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Week 23 (2019)

Week of June 3, 2019 through June 7, 2019

Muhammad v. Norfolk So. Ry. (Niemeyer 6/4/2019): The Fourth Circuit held that an injury occurring on a bridge over navigable waters does not satisfy the situs element of the Longshore and Harbor Workers’ Compensation Act (“LHWCA”), which requires that the injury occur “upon the navigable waters of the United States.” The court explained that there was no case law supporting the proposition that working upon a bridge over navigable waters was equivalent to working upon navigable waters and, even under the more inclusive version of the situs requirement brought about by the 1972 amendments to the LCWCA, Plaintiff’s injuries were not covered because the bridge was not a facility contiguous to navigable waters that was customarily used for the loading, unloading, repairing, dismantling or building of a vessel. Therefore, the court reversed and remanded the district court’s judgment granting the defendant’s motion to dismiss for lack of subject-matter jurisdiction for further proceedings. Full Opinion

Highlight Case

United States v. Drummond

Decided: June 5, 2019 

The Fourth Circuit affirmed a criminal defendant’s conviction based on a finding of adequate probable cause to support a search warrant, and, additionally, affirmed defendant’s sentence enhancement under the Armed Career Criminal Act (“ACCA”) as applied by the district court. The court reasoned that there was adequate probable cause to support the search warrant based on the totality of the circumstances test. Additionally, the court affirmed that Appellant’s previous felony convictions for third-offense criminal domestic violence (“CDV”) and criminal domestic violence of a high and aggravated nature (“CDVHAN”) were categorically violent felonies for the purposes of the ACCA. Therefore, the court affirmed Appellant’s conviction and sentence.

In May 2017, officers went to room 131 of the Red Roof Inn in Greenville, South Carolina to investigate a tip from a known informant that a known convicted felon, Nicholas Finley, was selling drugs from the room. Upon arriving at the motel, the officers saw Finley in the doorway of the room, asked for consent to enter, and received his consent. The officers found seven people inside the room, one of whom was Appellant, and were told there was no one else present. The officers subsequently got consent from Finley to enter the bathroom and found a woman who could not be identified with a hypodermic needle cap near her feet. The officers subsequently issued a search warrant supported by an affidavit based on these facts. The search warrant resulted in the discovery of firearms, ammunition, multiple baggies with methamphetamine residue, and various items of drug paraphernalia. In a backpack found near Appellant’s feet, the officers found a fully loaded revolver, additional ammunition, and job-related paperwork in Appellant’s name. Appellant’s fingerprints were later found on the gun. Appellant was subsequently charged and convicted of felon-in-possession in violation of 18 U.S.C. § 922(g)(1). The district court imposed an enhancement on Appellant’s sentence under the ACCA, based upon Appellant’s three prior felony convictions. Appellant subsequently appealed.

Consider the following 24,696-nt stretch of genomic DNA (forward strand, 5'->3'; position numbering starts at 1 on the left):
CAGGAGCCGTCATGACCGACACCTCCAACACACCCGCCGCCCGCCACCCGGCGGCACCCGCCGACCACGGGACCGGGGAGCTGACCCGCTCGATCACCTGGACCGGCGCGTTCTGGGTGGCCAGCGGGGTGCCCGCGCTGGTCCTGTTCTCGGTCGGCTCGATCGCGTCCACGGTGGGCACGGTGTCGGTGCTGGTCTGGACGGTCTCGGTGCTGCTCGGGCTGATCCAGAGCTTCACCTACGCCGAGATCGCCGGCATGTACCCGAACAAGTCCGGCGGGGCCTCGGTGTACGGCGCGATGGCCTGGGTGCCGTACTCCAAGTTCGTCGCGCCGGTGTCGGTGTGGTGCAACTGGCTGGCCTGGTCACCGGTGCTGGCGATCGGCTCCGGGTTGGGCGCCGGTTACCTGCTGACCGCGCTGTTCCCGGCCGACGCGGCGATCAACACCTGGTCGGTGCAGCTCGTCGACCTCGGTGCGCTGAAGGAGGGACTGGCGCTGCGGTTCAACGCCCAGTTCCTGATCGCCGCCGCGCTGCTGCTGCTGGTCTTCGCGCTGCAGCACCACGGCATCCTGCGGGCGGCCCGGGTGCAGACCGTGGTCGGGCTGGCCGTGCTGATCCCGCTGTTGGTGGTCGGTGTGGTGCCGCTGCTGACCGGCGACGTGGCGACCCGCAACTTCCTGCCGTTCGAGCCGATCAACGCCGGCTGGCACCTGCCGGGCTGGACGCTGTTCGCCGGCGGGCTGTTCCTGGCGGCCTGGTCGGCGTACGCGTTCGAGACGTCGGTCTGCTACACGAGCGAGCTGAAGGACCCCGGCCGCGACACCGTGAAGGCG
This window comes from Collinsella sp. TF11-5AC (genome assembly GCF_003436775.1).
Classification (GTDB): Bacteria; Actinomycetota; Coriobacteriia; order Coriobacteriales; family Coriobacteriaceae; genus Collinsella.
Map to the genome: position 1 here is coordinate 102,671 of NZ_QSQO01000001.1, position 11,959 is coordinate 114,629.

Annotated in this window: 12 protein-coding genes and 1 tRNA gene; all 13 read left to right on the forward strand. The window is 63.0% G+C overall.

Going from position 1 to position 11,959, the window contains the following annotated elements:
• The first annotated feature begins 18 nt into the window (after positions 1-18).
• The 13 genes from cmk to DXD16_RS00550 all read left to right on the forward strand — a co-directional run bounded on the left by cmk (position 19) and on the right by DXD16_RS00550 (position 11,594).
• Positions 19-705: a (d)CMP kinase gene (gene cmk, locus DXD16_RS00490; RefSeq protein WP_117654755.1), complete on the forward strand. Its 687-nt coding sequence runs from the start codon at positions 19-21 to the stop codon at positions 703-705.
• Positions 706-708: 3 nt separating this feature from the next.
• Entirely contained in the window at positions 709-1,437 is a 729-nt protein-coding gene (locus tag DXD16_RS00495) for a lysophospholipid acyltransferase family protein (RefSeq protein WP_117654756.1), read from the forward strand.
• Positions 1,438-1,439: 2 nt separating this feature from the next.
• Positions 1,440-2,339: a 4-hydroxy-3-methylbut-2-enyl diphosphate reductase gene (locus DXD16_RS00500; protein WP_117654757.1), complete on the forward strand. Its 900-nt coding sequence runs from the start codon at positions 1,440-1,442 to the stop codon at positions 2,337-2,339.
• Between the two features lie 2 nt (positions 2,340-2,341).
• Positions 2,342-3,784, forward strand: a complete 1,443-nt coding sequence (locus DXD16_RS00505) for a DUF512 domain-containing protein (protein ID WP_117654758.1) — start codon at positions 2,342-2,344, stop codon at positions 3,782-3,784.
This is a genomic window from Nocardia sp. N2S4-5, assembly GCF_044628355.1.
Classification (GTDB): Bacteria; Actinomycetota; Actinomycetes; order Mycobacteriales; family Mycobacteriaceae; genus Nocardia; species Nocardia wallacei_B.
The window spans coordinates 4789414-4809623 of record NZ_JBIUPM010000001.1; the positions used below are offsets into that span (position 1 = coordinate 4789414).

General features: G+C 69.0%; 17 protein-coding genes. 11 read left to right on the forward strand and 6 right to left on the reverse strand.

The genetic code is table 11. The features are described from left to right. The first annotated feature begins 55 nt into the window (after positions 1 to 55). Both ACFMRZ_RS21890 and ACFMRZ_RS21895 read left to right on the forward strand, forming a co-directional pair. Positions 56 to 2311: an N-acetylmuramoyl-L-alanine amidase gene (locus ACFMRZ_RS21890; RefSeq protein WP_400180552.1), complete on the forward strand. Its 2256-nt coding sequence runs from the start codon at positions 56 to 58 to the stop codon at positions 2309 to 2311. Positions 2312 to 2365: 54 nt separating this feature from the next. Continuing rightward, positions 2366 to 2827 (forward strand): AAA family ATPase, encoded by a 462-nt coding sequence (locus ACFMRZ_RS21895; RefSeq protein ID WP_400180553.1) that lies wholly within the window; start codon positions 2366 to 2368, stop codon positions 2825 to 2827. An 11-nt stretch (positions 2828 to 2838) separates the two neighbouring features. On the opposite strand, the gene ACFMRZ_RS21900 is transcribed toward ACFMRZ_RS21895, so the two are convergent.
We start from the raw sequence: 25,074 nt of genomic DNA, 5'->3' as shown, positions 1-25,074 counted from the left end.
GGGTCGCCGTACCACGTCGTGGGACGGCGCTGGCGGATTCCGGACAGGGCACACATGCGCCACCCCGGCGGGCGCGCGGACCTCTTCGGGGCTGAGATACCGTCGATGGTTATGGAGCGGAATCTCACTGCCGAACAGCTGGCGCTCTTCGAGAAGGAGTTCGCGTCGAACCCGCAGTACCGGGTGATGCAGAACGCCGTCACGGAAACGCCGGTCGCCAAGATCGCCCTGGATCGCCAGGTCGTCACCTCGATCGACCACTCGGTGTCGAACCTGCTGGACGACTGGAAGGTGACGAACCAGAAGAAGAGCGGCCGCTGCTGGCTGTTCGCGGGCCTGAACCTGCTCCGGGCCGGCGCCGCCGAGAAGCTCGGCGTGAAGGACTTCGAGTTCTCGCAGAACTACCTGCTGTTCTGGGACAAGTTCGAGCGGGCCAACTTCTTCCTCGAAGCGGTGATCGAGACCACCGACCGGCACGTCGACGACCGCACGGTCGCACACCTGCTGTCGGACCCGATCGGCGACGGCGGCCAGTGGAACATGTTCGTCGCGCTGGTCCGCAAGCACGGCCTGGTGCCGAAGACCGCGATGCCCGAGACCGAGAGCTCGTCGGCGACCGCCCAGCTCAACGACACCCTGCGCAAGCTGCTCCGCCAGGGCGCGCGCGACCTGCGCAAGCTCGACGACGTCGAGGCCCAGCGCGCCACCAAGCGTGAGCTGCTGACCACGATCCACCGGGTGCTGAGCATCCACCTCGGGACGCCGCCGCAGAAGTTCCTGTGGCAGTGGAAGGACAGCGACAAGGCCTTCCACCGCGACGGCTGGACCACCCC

First, Appellant appealed his §922(g)(1) conviction based on the claim that the district court erred in denying his motion to suppress evidence seized in the search, asserting that the search warrant was not supported by probable cause. The court emphasized that probable cause must be determined under the totality of circumstances, rather than a divide and conquer analysis. In applying this test to the facts relayed in the affidavit, the court affirmed the district court’s denial of Appellant’s motion to suppress the evidence against him, and thus, affirmed Appellant’s conviction.

Next, Appellant challenged the district court’s enhancement of his sentence under the ACCA, arguing that a CDV conviction cannot categorically be deemed a violent felony because the Fourth Circuit has previously held that South Carolina’s common law offense of assault and battery of a high and aggravated nature is not categorically a violent felony. The court disagreed, however, explaining that, while the threat of an offensive touching is a predicate for both a CDV conviction and an assault conviction in South Carolina, the threat of offensive touching alone would not be enough for a CDV conviction. Thus, the CDV requirement of physical harm-or-injury makes CDV the greater offense encompassing the lessor offense of assault, and brings CDV within the bounds of a violent felony under the ACCA.

Accordingly, the Fourth Circuit affirmed Appellant’s conviction and sentence.

Full Opinion

Annie Day Bame